Walking through Barcelona: El Raval & La Rambla

Barcelona is pretty much a walkable city especially when exploring the neighboring barrios within the old town. The advantage of having accommodation in the historic center is quite obvious: every attraction is just within reach by walking although there’s also the disadvantage of having to deal with the noise and the crowd particularly in this very touristy city. Luckily for us, we found a small hostel in a quiet side street off La Rambla at Carrer Nou de la Rambla in the neighborhood of El Raval. Although some reviews about our lodging were negative, it didn’t discourage me to make a reservation. Practicality is a travel virtue. Without risking it, there would be no adventure. At least, it turned out that the location wasn’t bad after all. Yes, it was close to the red-light district but it wasn’t exactly right THERE. It was long strip of exotic markets, internet cafés, souvenir shops, the 100-year old London Bar where Dalí, Hemingway and Picasso would frequently go (Picasso used to live just around the corner) and of course, the most prominent attraction on the street by Gaudí, the Palau Güellbarcelona_la_rambla

As we continued with our walking tours around the city, we visited our “own” barrio after our trip to Montjuïc and Poble Espanyol. El Raval may be a grimy neighborhood some people would rather avoid going to particularly at night but it may also be rather amusing and interesting for curious travelers. Some scenes in Woody Allen’s Vicky Cristina Barcelona were shot here. But aside from being a haven for call girls, the barrio also keeps the oldest Romanesque church, (Sant Pau del Camp) in the city and the somewhat incoherently designed Museum for Contemporary Art (which is also quite logic for its name)barcelona_larambla

The small streets around El Raval eventually led us to La Rambla, a long, shaded promenade that extends from Placa Catalunya down to the port. I wouldn’t consider it a dangerous place for tourists because pickpockets could be lurking in any crowded place. La Rambla just happens to be overly touristy. If one would keep an eye on his belongings then everything will be fine. I would always make sure that I had my passport and money attached to my body where I could feel them. I must admit, however, that I never really felt unsafe walking along this grand avenue– Except that I felt robbed by some restaurants that charged me €10 for a drink! Though it happened to me when I was a newbie in town in 2007, I learned my lesson to ask for the price beforehand.barcelona_la_rambla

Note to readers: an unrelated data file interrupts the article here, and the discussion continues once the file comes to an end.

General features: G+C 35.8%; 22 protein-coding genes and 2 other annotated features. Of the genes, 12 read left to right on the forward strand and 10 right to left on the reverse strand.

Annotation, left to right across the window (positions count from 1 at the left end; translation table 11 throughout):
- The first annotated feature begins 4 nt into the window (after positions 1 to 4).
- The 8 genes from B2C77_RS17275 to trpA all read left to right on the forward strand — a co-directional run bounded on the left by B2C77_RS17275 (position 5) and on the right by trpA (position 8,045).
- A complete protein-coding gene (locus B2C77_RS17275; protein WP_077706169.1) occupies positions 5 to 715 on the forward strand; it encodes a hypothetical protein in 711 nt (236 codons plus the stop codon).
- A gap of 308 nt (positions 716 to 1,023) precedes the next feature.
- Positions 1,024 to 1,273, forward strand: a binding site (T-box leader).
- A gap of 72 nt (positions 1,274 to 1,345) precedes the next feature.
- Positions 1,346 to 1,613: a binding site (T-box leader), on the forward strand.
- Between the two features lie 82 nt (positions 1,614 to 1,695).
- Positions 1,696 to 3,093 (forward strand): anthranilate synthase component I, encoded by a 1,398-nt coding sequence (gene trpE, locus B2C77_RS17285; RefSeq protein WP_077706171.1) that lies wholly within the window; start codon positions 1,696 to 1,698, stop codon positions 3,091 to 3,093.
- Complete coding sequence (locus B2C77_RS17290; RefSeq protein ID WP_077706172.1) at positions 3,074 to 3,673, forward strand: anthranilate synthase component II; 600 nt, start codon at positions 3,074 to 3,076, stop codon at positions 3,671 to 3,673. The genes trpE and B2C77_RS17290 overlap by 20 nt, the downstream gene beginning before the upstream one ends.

With a wide variety of things to see at La Rambla (markets, more shops, restaurants, cafés, etc.), we kept ourselves busy by looking at the sights on both sides of the street. Some of the most notable landmarks include: (1) Mercat de Sant Josep or famously known as La Boquería was barcelona_la_ramblabuilt beyond the shadows of the former patio of the Church of Saint Joseph. It is not only famous among tourists but also well-loved by the locals. Despite its expensive prices, one would still be tempted to buy any typical product from Catalonia to try it out and it’s worth strolling inside this wet and dry market. (2) Neoclassic Gran Teatre de Liceu is considered as one of the most significant opera ouses in Europe and also the largest in Barcelona. After suffering from great damages by fire in 1861 and 1994, the theater was faithfully restored and inaugurated in 1999. (3) Another neoclassical building from 1880, the Compañía General de Tabacos de Filipinas used to be an important trading point of goods not only of tobacco but also of sugar and local products from the Philippines that were exported to Spain and the rest of Europe as well as the Asian and Australian markets. As the Philippines was one of the last three colonies of Spain, the building now houses a hotel named after the year of the country’s independence, Hotel 1898. (4) Going further down towards Drassanes we found another palace that was quite hidden from the crowd, Museu de Cera, a wax museum just like the one by Madame Tussaud’s. We didn’t enter the museum as I wasn’t particularly into wax figures.

As we reached the end of La Rambla, it was time for us to explore the esplanade at Port Vell which will be featured in the next post of the series.

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